Monday, April 21, 2008

Tips, Tricks & Techniques - Part 1

Earlier on the day of Alex's attack I did the program for the Seams Possible neighborhood group. I presented a bunch of little things that I had learned recently that I thought others would enjoy hearing about. Thus was born Tips, Tricks & Techniques - Part 1. Here is the handout I presented with a few modifications for an on-line community. Enjoy!

Different Way to Make a Boxy Bag

Amy Butler’s ‘In Stitches’ sewing book has some incredibly complex patterns. I made the ‘Patchwork Bag with Zipper Charm’ as part of a sew along on the web. I love the result but when I contemplated making another one for a more mundane purpose the thought of cutting out and using 27 pieces of fabric seemed daunting. With a different method I used three – one lining, one exterior and one for a handle. There is a tutorial on this technique on the web at
three bears that shows the basics better than I ever could here.

Here is a picture of the bag I created while experimenting with this technique that used two fat quarters ..... it now holds all of the puppies pills and potions.

Other handbag ideas:

Use a center close handbag zipper (mine come from create for less).
Add fabric extensions to each end of the zipper before insertion to reduce the risk of broken needles and to reduce bulk.
Add fobs to zippers for ease of use.
When creating a traditional boxed bottom attach the lining box to the exterior box before closing the bottom of the lining.
Add a few lavender buds between the lining and the exterior. Lavender lasts for centuries and will add a nice scent when the bag is used.


On the internet there are swaps of creative goodness being coordinated all the time. Check out Swap Dex for a nice listing of swaps that are willing to take new participants. I have swapped wristlets, craft supplies, Artists Trading Cards, Chunky Book pages, handbags, miniature quilts, matchbox ornaments and old buttons. I’ve even swapped based on a theme like Travel or Dark Fairies. I have been disappointed only once with what I have received (ugly towel received versus a black work Huck Towel I sent). Need a creative boost, try a swap.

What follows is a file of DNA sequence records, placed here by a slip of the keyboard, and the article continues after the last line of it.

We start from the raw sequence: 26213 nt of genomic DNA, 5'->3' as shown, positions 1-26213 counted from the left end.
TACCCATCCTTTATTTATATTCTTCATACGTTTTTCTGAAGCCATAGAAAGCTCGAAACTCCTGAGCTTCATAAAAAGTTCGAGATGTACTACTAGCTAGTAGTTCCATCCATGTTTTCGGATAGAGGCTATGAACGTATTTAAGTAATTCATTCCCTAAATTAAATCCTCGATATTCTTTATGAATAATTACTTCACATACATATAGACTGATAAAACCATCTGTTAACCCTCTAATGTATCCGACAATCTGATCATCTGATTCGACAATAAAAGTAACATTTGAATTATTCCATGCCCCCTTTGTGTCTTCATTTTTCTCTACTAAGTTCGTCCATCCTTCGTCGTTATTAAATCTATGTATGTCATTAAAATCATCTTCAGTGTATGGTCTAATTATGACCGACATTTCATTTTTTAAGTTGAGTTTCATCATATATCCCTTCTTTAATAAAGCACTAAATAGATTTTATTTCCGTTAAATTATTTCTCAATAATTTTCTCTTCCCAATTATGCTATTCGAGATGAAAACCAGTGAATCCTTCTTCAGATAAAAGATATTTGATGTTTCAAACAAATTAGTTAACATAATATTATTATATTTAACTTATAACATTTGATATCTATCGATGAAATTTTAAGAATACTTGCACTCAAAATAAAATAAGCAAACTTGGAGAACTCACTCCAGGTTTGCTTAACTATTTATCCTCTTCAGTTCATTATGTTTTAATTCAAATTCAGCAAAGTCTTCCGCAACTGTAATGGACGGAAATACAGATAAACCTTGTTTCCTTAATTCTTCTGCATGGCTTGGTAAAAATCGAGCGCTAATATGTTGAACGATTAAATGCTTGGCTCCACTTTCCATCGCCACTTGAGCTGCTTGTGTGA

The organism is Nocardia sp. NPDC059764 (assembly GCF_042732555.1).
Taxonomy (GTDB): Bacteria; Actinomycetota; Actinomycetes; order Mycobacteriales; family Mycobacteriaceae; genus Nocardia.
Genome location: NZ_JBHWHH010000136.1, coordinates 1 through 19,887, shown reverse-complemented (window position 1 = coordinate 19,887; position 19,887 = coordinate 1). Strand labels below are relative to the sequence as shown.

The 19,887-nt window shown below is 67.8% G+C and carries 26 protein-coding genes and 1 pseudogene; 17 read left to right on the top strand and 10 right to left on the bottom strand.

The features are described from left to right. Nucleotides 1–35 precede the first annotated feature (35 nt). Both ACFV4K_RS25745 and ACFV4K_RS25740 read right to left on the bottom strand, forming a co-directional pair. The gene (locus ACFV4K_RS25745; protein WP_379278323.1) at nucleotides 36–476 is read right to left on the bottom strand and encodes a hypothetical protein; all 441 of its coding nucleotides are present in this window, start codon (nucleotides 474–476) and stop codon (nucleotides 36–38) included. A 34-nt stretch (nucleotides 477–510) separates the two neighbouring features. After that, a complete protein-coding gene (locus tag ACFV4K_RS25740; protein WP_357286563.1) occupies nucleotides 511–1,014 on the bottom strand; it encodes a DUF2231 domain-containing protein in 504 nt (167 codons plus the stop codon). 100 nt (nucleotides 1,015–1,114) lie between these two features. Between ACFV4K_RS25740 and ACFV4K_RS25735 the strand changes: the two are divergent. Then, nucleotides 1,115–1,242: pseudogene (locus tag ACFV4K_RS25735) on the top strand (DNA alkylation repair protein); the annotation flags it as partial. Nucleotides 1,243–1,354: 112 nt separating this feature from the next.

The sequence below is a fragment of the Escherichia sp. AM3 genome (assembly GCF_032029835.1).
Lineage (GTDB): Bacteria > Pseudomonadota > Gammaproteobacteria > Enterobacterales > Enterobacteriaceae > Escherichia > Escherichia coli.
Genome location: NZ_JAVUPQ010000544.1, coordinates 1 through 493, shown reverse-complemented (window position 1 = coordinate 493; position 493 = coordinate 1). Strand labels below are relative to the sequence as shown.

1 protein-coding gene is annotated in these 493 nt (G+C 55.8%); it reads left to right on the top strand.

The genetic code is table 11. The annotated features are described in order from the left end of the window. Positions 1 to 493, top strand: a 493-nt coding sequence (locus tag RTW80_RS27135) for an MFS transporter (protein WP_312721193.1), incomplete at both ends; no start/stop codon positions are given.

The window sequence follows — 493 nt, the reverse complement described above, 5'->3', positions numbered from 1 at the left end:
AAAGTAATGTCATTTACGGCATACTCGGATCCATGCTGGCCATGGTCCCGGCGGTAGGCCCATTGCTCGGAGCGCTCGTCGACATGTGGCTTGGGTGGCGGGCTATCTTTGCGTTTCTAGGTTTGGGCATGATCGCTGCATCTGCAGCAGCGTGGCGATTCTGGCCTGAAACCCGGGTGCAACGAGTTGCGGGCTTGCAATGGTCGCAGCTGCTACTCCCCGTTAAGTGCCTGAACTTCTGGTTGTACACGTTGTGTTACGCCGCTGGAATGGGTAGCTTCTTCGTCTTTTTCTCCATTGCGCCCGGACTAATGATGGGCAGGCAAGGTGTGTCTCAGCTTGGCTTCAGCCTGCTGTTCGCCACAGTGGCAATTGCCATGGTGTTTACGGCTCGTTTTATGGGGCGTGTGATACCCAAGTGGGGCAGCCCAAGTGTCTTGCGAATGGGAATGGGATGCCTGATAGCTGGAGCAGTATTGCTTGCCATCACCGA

Non-traditional Store Goodness

Need a magnetic closure but don’t want to spend $3 – 4.00 for one? Try the hardware store for rare earth magnets. They are very strong, can be encased in an organza pouch for sewing between the lining and exterior of a handbag or jacket and are incredibly cheap. The five pound strength cost me less than $0.50 each rather than $4.00 for a set of two from some suppliers.

Another hardware store find is metal washers. These can be strung together with ribbon to make jewelry, handles or belts. Check out for instructions.

The grocery store can also provide some alternative materials for your creativity. My Kroger has a section with crayons and such and I think I have found an inexpensive alternative to Shiva paint sticks. Crayola makes something called ‘Twistable Color Slicks’. I did a test between paint sticks, slicks and oil pastels. All worked well with rubbing plates. Heat setting did cause some bleed through for the slicks and pastels but all washed well. Paint sticks cost about $6.00 each and work very, very well. Slicks cost about $4.00 for a set of five primary colors. Oil pastels cost about $10.00 for a set of 14. Experiment, you may find a new tool.

Rent and watch a ‘Sewing with Nancy’ DVD from the Library. These are little gems of sewing goodness. At the Spring Branch neighborhood group we watched the one on Simple Jackets and I think everyone walked away with a new trick or tip. Especially clever was the way to make a reversible jacket without using binding to join the two sides together.

The attendess seemed to enjoy this program and I think everybody learned something. I am now planning on a few more of these so I have one on hand when a regularly scheduled program is cancelled.

BTW - I have been doing additional experiments with magents as closures and the use of paint stick alternatives. I plan on posting the results here soon.

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